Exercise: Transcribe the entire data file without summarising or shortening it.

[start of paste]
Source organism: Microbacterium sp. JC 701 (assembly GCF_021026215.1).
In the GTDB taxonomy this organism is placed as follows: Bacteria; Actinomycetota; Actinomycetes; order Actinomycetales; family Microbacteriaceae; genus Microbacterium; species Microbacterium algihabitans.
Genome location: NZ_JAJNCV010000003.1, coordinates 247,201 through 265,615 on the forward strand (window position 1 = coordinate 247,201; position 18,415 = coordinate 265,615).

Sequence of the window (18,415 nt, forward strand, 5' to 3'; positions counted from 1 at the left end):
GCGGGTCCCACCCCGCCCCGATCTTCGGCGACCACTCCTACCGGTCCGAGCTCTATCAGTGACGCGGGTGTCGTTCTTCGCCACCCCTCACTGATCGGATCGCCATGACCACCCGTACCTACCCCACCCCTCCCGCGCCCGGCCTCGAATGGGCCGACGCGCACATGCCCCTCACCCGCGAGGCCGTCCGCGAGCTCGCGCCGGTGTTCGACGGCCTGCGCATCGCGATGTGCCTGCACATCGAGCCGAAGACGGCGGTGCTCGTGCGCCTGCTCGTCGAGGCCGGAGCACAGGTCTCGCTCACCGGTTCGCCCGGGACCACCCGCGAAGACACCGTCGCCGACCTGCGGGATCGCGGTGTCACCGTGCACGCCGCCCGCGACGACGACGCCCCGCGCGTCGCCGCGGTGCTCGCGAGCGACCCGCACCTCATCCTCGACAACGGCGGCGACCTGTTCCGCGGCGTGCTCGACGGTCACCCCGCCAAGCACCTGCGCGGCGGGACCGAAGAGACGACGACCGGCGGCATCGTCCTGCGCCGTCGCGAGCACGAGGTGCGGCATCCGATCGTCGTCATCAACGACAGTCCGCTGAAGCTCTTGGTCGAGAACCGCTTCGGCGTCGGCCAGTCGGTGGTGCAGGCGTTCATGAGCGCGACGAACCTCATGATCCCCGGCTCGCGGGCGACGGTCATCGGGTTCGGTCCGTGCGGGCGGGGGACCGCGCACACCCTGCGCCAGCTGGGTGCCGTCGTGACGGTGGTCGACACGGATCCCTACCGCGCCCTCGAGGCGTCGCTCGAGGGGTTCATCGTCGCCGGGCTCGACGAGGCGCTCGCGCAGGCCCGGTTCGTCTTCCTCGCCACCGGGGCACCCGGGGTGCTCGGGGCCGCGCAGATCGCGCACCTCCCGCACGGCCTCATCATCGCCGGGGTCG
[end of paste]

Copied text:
Source organism: Microbacterium sp. JC 701 (assembly GCF_021026215.1).
In the GTDB taxonomy this organism is placed as follows: Bacteria; Actinomycetota; Actinomycetes; order Actinomycetales; family Microbacteriaceae; genus Microbacterium; species Microbacterium algihabitans.
Genome location: NZ_JAJNCV010000003.1, coordinates 247,201 through 265,615 on the forward strand (window position 1 = coordinate 247,201; position 18,415 = coordinate 265,615).

Sequence of the window (18,415 nt, forward strand, 5' to 3'; positions counted from 1 at the left end):
GCGGGTCCCACCCCGCCCCGATCTTCGGCGACCACTCCTACCGGTCCGAGCTCTATCAGTGACGCGGGTGTCGTTCTTCGCCACCCCTCACTGATCGGATCGCCATGACCACCCGTACCTACCCCACCCCTCCCGCGCCCGGCCTCGAATGGGCCGACGCGCACATGCCCCTCACCCGCGAGGCCGTCCGCGAGCTCGCGCCGGTGTTCGACGGCCTGCGCATCGCGATGTGCCTGCACATCGAGCCGAAGACGGCGGTGCTCGTGCGCCTGCTCGTCGAGGCCGGAGCACAGGTCTCGCTCACCGGTTCGCCCGGGACCACCCGCGAAGACACCGTCGCCGACCTGCGGGATCGCGGTGTCACCGTGCACGCCGCCCGCGACGACGACGCCCCGCGCGTCGCCGCGGTGCTCGCGAGCGACCCGCACCTCATCCTCGACAACGGCGGCGACCTGTTCCGCGGCGTGCTCGACGGTCACCCCGCCAAGCACCTGCGCGGCGGGACCGAAGAGACGACGACCGGCGGCATCGTCCTGCGCCGTCGCGAGCACGAGGTGCGGCATCCGATCGTCGTCATCAACGACAGTCCGCTGAAGCTCTTGGTCGAGAACCGCTTCGGCGTCGGCCAGTCGGTGGTGCAGGCGTTCATGAGCGCGACGAACCTCATGATCCCCGGCTCGCGGGCGACGGTCATCGGGTTCGGTCCGTGCGGGCGGGGGACCGCGCACACCCTGCGCCAGCTGGGTGCCGTCGTGACGGTGGTCGACACGGATCCCTACCGCGCCCTCGAGGCGTCGCTCGAGGGGTTCATCGTCGCCGGGCTCGACGAGGCGCTCGCGCAGGCCCGGTTCGTCTTCCTCGCCACCGGGGCACCCGGGGTGCTCGGGGCCGCGCAGATCGCGCACCTCCCGCACGGCCTCATCATCGCCGGGGTCG